My grandpa was a good-looking kid from the Canadian prairie when he marched away to war. He was shot on the side of a hill in Italy during a pre-dawn raid. He fell in the cold, thick mud while it poured rain; everyone rushing past, a stampede. Bright red blood from his back thigh soaked into the thick fabric of his uniform and into the mud. A buddy of his pulled him to safety that day; he slung my grandpa over his back, gear and all, and he ran them both straight down that hill.

My grandpa never talked about the war much. Oh, he sang old songs like “Praise the Lord and pass the ammunition! We’re going on a mighty mission” and he relentlessly joked about his wound and his buddies from the war. Only once, in uncharacteristic solemnity, did he admit to me that he’d never been so afraid in his life as he was that day on that hill, alone in the mud, surrounded by the sounds of his friends running and screaming and falling and dying in the dark.

“We were terrified,” he said. “We were just a bunch of kids.”

He came home. Many of his friends did not.

November 11 is Remembrance Day for us and for other Commonwealth nations. I have a plastic red poppy pinned to my fall coat.

Today we went to our town’s Remembrance Day ceremony at the cenotaph. Almost every town has a cenotaph to remember those in their town who are buried elsewhere due to to conflict. My eldest daughter is a Girl Guide and they marched in the parade, too, with their neckerchiefs tied and their sashes filled with merit badges for things like “Camping” and “Photography.”

We listened to the bagpipes, we sang O Canada, we stood in silence for two minutes at 11:11 a.m. We listened to a very off-key bugler work his way through the Last Post. Important people laid wreaths at the cenotaph and someone recited “In Flander’s Fields” – I think most of us have it memorized still from elementary school.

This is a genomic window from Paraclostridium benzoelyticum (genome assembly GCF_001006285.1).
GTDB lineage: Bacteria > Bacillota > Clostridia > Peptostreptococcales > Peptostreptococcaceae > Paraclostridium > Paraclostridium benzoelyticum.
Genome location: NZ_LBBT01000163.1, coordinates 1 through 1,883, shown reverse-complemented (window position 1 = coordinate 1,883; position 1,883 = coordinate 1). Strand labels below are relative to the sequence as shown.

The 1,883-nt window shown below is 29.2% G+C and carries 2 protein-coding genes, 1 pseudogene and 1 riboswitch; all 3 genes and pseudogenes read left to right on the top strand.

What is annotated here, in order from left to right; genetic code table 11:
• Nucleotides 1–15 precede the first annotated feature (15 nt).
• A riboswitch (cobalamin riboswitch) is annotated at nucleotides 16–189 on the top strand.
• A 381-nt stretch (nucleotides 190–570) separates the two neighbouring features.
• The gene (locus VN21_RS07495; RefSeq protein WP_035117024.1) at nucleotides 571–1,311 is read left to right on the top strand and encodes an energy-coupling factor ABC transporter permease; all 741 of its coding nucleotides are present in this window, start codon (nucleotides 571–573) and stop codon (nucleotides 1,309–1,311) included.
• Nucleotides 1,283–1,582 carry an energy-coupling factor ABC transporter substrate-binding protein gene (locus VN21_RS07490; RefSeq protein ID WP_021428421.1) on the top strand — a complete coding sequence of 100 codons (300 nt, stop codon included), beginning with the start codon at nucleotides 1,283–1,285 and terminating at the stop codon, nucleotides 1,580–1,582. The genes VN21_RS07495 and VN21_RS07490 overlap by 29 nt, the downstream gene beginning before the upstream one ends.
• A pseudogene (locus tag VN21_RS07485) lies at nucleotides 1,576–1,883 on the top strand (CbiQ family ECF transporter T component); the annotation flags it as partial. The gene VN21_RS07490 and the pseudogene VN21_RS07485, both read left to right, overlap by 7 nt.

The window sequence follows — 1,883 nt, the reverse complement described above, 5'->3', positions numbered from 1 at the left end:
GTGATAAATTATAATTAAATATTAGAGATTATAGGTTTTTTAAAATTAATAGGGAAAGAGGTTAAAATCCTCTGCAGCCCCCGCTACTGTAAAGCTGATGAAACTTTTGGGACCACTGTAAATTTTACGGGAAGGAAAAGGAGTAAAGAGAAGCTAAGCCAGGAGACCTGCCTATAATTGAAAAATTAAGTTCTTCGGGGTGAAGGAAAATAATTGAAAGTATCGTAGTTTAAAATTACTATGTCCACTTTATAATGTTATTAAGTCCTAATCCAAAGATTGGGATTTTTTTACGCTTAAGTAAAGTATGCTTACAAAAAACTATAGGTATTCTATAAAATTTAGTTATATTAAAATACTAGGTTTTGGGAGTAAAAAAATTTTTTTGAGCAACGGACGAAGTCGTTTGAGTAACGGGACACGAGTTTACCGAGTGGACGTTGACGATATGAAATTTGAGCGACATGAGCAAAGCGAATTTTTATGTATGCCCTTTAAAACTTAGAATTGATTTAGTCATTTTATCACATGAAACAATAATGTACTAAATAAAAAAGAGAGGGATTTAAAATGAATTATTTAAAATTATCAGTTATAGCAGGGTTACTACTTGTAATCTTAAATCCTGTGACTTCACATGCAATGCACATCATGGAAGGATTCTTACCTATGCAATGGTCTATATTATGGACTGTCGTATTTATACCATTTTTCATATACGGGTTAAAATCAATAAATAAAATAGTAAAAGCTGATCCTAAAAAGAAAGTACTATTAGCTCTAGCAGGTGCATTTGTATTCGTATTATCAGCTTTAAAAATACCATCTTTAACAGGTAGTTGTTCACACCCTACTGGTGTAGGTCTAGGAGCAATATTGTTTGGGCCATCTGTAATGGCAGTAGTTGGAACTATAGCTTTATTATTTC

When the 3-gun salute went off after the silence, babies and children all cried out at the sharp report and wept. Lest we forget, gunfire is followed by children weeping. I thought of all the children who are hearing gunfire even on this day and then the bagpipes began to play. God forgive us.

War is complex, horrible, evil. As a Christian, I have felt lead to a path of peace-making but I don’t know how that looks all the time, how best to live a consistent pro-life ethic of peace and love in a culture of violence, power, and war. I have a lot of complicated feelings about the military, war, and violence; those feelings began here in these Remembrance Day ceremonies in school gyms and at local cenotaphs. Look at these sad faces, hear the silence, and tell me that war doesn’t haunt year after year after year.

Today is not a day for nationalistic flag-waving. It’s a day for solemn remembrance, quiet knowing, for the resolve of “please never again.”

Today is also for the ones who have said “I was never so scared in my life” and those of us who have heard them say it and known the truth of everything that isn’t said behind those words.

May our veterans know how deeply we grieve with them, pray for them, love them, honour them.

May we fervently pray and speak and work for peace precisely because we remember the cost.

We won’t break faith with them. We remember.

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